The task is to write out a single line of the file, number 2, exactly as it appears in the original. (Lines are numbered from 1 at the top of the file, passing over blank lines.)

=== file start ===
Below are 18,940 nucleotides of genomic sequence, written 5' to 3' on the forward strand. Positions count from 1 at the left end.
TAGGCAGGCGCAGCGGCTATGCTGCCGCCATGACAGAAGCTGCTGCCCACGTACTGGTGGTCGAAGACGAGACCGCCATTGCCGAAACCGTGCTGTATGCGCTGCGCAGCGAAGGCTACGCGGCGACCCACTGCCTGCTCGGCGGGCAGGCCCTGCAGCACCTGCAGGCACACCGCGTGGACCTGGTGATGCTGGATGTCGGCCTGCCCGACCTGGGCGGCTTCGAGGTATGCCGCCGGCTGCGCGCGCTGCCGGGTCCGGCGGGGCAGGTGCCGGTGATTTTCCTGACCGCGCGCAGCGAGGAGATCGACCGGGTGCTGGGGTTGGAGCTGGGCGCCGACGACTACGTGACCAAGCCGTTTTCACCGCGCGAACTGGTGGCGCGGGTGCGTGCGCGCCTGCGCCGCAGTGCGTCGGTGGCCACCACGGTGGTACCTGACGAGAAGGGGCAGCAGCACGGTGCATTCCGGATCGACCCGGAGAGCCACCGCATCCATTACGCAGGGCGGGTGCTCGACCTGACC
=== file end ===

TAGGCAGGCGCAGCGGCTATGCTGCCGCCATGACAGAAGCTGCTGCCCACGTACTGGTGGTCGAAGACGAGACCGCCATTGCCGAAACCGTGCTGTATGCGCTGCGCAGCGAAGGCTACGCGGCGACCCACTGCCTGCTCGGCGGGCAGGCCCTGCAGCACCTGCAGGCACACCGCGTGGACCTGGTGATGCTGGATGTCGGCCTGCCCGACCTGGGCGGCTTCGAGGTATGCCGCCGGCTGCGCGCGCTGCCGGGTCCGGCGGGGCAGGTGCCGGTGATTTTCCTGACCGCGCGCAGCGAGGAGATCGACCGGGTGCTGGGGTTGGAGCTGGGCGCCGACGACTACGTGACCAAGCCGTTTTCACCGCGCGAACTGGTGGCGCGGGTGCGTGCGCGCCTGCGCCGCAGTGCGTCGGTGGCCACCACGGTGGTACCTGACGAGAAGGGGCAGCAGCACGGTGCATTCCGGATCGACCCGGAGAGCCACCGCATCCATTACGCAGGGCGGGTGCTCGACCTGACC